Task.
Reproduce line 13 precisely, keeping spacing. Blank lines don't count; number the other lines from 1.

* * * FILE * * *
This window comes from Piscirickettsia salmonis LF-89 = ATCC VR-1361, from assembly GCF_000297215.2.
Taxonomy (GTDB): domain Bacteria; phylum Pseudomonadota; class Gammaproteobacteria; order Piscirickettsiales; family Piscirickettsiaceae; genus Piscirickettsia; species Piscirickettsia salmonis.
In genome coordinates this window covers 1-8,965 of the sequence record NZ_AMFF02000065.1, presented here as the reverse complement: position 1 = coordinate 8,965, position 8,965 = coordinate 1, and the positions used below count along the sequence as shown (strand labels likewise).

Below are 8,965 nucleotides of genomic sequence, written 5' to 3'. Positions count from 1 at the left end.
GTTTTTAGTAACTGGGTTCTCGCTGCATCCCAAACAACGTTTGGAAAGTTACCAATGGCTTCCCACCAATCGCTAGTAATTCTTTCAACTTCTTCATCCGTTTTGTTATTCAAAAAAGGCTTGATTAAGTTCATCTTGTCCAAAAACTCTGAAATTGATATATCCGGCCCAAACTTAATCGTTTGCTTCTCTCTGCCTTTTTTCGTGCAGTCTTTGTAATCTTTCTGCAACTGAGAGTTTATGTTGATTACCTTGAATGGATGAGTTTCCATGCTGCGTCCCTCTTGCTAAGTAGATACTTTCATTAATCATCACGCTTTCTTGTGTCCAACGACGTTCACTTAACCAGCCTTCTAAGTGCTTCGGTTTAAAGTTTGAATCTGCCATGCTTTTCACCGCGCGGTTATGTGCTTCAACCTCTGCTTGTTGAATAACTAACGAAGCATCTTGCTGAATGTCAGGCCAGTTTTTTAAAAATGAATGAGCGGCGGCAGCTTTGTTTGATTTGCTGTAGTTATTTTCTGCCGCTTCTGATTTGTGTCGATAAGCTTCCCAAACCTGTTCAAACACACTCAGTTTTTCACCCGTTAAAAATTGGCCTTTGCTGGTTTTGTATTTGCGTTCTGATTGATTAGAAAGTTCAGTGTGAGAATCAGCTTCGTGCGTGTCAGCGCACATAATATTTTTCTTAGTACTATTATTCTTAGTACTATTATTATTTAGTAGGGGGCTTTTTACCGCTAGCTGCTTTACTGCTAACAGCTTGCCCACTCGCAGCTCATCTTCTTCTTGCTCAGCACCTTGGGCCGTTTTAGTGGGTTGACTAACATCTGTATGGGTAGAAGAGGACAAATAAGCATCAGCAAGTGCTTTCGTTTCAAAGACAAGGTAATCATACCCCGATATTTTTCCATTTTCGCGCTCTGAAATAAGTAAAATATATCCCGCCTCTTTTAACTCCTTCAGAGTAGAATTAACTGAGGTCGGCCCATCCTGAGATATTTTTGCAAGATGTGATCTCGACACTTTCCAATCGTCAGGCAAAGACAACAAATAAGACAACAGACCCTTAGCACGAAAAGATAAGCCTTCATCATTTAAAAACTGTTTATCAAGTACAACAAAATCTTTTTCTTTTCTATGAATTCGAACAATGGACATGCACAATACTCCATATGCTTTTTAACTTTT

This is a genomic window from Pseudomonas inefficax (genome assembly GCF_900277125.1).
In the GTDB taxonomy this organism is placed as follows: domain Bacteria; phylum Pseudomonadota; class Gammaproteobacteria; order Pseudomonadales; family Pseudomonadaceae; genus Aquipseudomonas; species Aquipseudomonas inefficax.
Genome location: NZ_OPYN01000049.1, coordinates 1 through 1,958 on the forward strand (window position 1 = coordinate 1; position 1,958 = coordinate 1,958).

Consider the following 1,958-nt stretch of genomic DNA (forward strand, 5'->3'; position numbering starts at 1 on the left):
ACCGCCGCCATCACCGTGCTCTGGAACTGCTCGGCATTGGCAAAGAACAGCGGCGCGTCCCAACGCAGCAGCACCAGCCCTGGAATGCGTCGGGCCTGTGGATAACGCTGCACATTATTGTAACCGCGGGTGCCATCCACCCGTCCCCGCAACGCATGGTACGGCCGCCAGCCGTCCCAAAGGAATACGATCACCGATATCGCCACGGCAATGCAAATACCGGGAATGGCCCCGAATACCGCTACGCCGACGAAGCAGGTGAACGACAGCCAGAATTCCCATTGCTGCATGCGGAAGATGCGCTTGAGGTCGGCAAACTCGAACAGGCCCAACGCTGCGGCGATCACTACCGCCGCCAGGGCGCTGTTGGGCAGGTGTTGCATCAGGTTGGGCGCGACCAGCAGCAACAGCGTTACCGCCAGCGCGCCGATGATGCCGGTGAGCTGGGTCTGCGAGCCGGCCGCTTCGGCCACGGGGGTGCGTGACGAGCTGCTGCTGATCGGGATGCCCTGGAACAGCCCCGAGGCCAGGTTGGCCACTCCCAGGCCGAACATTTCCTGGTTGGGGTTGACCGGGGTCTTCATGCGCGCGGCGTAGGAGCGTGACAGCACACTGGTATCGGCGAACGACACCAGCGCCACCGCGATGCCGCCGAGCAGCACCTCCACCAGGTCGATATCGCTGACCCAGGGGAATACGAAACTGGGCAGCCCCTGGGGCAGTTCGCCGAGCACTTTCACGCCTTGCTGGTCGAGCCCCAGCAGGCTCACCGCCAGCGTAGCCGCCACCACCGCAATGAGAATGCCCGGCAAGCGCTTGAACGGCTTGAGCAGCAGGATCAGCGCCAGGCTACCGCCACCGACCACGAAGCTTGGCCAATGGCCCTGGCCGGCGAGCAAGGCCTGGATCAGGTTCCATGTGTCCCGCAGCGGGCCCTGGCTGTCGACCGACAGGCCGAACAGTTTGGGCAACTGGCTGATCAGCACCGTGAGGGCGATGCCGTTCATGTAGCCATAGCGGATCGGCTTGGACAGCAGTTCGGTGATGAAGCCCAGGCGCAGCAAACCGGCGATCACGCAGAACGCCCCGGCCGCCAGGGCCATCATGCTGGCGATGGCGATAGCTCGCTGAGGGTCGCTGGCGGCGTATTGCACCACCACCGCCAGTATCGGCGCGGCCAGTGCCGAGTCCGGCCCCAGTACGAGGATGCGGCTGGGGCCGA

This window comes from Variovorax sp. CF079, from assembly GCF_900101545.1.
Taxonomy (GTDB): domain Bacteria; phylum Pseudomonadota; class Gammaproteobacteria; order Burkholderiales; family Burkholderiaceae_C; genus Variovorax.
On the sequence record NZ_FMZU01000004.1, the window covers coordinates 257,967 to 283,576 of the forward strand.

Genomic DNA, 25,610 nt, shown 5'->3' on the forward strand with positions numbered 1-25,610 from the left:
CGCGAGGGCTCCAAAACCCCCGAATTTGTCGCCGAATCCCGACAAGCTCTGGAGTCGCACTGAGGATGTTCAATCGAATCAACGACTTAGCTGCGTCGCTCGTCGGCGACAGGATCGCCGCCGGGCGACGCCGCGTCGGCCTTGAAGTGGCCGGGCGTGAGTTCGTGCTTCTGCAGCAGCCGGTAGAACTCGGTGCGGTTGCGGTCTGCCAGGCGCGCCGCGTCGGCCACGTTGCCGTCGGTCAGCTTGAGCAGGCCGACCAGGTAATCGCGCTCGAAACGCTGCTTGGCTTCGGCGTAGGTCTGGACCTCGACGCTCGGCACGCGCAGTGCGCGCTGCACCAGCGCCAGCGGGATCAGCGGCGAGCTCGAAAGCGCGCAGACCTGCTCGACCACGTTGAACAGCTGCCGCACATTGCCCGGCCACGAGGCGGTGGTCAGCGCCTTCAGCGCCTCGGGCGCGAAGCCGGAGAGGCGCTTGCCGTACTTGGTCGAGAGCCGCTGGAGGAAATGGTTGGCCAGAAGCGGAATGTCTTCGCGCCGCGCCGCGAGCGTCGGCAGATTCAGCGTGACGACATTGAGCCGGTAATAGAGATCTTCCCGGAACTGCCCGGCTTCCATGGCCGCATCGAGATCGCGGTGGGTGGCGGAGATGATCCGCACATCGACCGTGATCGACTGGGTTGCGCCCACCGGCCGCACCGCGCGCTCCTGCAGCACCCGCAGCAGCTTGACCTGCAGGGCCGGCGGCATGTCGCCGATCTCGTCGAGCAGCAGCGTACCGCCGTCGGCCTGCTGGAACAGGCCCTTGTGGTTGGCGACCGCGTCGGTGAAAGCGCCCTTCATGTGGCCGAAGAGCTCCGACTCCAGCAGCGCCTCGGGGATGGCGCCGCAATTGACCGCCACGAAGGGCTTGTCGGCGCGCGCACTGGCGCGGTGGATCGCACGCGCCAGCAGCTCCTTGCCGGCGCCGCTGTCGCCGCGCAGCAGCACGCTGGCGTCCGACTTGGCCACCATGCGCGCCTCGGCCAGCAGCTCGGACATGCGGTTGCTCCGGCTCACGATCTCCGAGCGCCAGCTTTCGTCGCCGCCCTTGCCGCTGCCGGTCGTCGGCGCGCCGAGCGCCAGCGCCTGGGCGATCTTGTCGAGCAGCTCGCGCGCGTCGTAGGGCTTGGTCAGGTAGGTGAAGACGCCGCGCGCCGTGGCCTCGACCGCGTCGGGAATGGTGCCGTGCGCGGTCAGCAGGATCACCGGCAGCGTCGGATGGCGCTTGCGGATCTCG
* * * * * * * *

On the sequence record NZ_FMZU01000004.1, the window covers coordinates 257,967 to 283,576 of the forward strand.